History and Culture

History and Back Ground

Mallorca is the largest of Spain’s Balearic Islands, covering an area of over 1,400 square miles. Its name comes from the Latin “major”.

Since the earliest times its position on the Mediterranean trade routes between Spain and the East made it an important centre visited by Phoenicians, Greeks, Muslims, Carthaginians and Romans.
The earliest signs of human habitation on Mallorca date from 4,000 – 3,000 BC and were found in what is called the Muleta Cave near Soller.

In around 1,200 BC what is known as the Talayot culture, set down their roots here in Mallorca. A well-preserved Talayot settlement called Capocord Vell near Llucmajor can be seen today as well as the remains near the town of Arta.

After the visits by Greeks and Phoenicians, who set up trading stations and small colonies in the Island, it was the turn of the Romans. The Roman invasion eventually succeeded in 123 BC and the city of Palma was founded . Unfortunately nothing at all remains of Roman Palma, however you will find ruins of a Roman Theatre in Alcudia, where there was a fair sized settlement called Pollentia. Later, Mallorca became part of the Byzantine Empire in the 6th Century and in AD 902 was invaded by the Moors who already dominated most of mainland Spain.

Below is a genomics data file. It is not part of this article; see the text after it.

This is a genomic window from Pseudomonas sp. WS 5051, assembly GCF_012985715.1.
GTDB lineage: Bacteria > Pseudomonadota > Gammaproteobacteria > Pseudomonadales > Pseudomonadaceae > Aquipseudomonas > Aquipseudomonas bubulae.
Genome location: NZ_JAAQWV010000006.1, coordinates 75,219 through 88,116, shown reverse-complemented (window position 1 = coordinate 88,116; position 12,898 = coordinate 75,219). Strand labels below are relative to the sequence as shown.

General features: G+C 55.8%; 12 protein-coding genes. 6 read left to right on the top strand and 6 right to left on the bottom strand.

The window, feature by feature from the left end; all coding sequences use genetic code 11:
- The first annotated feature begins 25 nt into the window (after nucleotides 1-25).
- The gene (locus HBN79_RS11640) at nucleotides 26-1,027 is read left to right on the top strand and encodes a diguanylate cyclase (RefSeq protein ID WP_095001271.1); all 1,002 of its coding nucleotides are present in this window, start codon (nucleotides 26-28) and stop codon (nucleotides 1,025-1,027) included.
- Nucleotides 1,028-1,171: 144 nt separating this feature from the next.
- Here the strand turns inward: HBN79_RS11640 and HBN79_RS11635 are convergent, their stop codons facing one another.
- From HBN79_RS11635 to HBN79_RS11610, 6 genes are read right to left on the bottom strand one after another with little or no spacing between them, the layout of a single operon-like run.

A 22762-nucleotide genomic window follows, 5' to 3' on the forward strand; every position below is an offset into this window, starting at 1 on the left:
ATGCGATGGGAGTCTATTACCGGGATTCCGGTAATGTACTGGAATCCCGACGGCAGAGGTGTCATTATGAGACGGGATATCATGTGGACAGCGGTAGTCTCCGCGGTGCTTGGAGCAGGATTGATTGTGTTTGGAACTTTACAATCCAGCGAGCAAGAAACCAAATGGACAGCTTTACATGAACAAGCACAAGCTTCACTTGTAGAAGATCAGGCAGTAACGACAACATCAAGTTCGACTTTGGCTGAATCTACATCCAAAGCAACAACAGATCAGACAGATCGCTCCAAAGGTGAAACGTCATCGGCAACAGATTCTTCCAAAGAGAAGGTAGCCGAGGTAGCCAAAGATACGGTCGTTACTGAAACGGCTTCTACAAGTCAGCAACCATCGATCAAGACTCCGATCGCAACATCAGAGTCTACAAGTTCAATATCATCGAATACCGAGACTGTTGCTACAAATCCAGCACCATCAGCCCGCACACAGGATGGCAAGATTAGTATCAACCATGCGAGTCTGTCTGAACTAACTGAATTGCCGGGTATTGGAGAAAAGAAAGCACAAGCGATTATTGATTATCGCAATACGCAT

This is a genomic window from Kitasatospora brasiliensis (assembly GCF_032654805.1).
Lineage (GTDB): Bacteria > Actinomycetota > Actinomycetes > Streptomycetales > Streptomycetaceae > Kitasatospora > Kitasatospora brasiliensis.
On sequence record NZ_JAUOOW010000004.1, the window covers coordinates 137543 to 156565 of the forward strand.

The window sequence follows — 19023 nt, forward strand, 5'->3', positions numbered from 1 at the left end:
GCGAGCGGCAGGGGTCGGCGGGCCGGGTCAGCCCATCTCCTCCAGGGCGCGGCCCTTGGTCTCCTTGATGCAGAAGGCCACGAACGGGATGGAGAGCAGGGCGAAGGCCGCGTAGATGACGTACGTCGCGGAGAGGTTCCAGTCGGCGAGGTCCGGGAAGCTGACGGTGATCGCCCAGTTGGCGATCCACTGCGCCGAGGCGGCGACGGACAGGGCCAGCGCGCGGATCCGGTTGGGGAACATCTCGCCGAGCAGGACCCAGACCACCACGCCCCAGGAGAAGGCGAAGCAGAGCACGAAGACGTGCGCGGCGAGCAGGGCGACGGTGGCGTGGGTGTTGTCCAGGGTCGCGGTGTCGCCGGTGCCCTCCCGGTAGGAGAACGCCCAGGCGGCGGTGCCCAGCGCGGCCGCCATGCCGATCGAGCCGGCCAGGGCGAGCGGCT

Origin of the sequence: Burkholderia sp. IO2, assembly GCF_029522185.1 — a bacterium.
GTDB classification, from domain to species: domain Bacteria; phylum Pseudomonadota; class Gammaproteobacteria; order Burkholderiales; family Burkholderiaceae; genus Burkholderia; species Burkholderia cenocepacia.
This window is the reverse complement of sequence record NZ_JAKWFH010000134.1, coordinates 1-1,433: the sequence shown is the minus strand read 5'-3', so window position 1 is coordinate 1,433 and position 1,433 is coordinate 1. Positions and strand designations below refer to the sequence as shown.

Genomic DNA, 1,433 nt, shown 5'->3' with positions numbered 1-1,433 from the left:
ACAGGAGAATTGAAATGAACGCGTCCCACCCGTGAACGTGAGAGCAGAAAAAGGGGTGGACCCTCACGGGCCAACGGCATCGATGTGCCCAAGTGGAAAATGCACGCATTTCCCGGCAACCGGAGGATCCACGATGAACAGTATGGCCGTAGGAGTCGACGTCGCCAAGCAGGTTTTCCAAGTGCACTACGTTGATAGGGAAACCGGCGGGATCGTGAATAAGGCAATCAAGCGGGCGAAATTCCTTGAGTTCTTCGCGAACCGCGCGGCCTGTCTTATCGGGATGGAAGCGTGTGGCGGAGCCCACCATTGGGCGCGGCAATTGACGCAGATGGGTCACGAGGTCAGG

In 1229 Mallorca was again conquered, this time by Jaume I, King of Aragon, who repopulated it with Christians, mainly from Catalunya, thus introducing Catalan-which remains the first language of the islanders, long before the tourist boom started in the 1950’s Mallorca had its aficionados. From the end of the last century artists and writers began to settle on the island, among them the Austrian Archduke Ludwig Salvator, who wrote a nine volume study of the Balearics, the English poet and novelist Robert Graves and Frederic Chopin, who spent a winter in the village of Valldemossa.

Tourism is obviously Mallorca’s major income earner, but the island is not wholly dependent on mass tourism. The terraced farming of inland Mallorca, laid out more than 1000 years ago, still produces varied crops and the Island is one of Spain’s main shoe manufacturing areas.

Pollentia roman ruins in Alcudia

In the 6th year of our era it already figured as a city confederated to Rome. Marco Atilio Verno was its governor. In the year 426 the Vandals launched themselves into the Mediterranean and devastated the Balearic Island. The survivors of Pol.lentia, nowadays Alcudia, fled and gathered at the foot of el Calvario (see separate description), where they erected the present-day Pollensa.



















The year 902 marked the beginning of the Muslim domination of the island by powerful Islam al-Hawlani. It ended in 1229 when Majorca was liberated by the Conqueror Jaime (or Jaume) the Ist. Pollensa has always been a loyal town. Remaining as testament to Pollensa’s heroic determination are the ruins of the Castell Del Rei (Castle of the King), a fort where those faithful to King Jaime III were besieged and fought when Pedro IV attempted to usurp the crown.

To the Pollensins though, the most important date is August 2, 1550 when local hero Joan Mas defeated the invading pirates sent by the Turkish admiral Dragut. Such a gesture has been celebrated since as Pollensa’s major festival. Year after year thousands of residents and visitors alike watch this mock battle in the streets between the Moors and Christians known as “Moros i Cristians”.